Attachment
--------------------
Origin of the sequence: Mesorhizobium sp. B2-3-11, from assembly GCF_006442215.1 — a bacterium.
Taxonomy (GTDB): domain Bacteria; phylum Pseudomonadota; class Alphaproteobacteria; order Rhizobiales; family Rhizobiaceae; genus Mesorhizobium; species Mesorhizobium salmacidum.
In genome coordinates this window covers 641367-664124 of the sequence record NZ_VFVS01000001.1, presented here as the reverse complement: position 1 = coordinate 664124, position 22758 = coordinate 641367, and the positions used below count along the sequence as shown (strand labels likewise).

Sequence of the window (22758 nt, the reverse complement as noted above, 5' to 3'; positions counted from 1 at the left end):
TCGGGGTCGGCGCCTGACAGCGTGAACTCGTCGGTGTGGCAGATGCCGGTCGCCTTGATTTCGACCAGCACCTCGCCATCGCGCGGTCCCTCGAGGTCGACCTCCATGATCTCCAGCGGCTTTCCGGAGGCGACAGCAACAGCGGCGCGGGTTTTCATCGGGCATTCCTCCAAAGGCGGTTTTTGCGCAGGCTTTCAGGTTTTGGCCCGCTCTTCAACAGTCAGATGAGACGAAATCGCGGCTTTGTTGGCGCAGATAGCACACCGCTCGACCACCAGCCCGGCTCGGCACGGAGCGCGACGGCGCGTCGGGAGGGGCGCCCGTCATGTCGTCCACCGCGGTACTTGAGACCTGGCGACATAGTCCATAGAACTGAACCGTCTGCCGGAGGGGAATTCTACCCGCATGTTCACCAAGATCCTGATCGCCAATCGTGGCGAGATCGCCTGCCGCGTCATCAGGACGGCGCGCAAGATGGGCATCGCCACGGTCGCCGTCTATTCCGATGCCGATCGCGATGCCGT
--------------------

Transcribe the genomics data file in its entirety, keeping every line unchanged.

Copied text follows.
Origin of the sequence: Mesorhizobium sp. B2-3-11, from assembly GCF_006442215.1 — a bacterium.
Taxonomy (GTDB): domain Bacteria; phylum Pseudomonadota; class Alphaproteobacteria; order Rhizobiales; family Rhizobiaceae; genus Mesorhizobium; species Mesorhizobium salmacidum.
In genome coordinates this window covers 641367-664124 of the sequence record NZ_VFVS01000001.1, presented here as the reverse complement: position 1 = coordinate 664124, position 22758 = coordinate 641367, and the positions used below count along the sequence as shown (strand labels likewise).

Sequence of the window (22758 nt, the reverse complement as noted above, 5' to 3'; positions counted from 1 at the left end):
TCGGGGTCGGCGCCTGACAGCGTGAACTCGTCGGTGTGGCAGATGCCGGTCGCCTTGATTTCGACCAGCACCTCGCCATCGCGCGGTCCCTCGAGGTCGACCTCCATGATCTCCAGCGGCTTTCCGGAGGCGACAGCAACAGCGGCGCGGGTTTTCATCGGGCATTCCTCCAAAGGCGGTTTTTGCGCAGGCTTTCAGGTTTTGGCCCGCTCTTCAACAGTCAGATGAGACGAAATCGCGGCTTTGTTGGCGCAGATAGCACACCGCTCGACCACCAGCCCGGCTCGGCACGGAGCGCGACGGCGCGTCGGGAGGGGCGCCCGTCATGTCGTCCACCGCGGTACTTGAGACCTGGCGACATAGTCCATAGAACTGAACCGTCTGCCGGAGGGGAATTCTACCCGCATGTTCACCAAGATCCTGATCGCCAATCGTGGCGAGATCGCCTGCCGCGTCATCAGGACGGCGCGCAAGATGGGCATCGCCACGGTCGCCGTCTATTCCGATGCCGATCGCGATGCCGT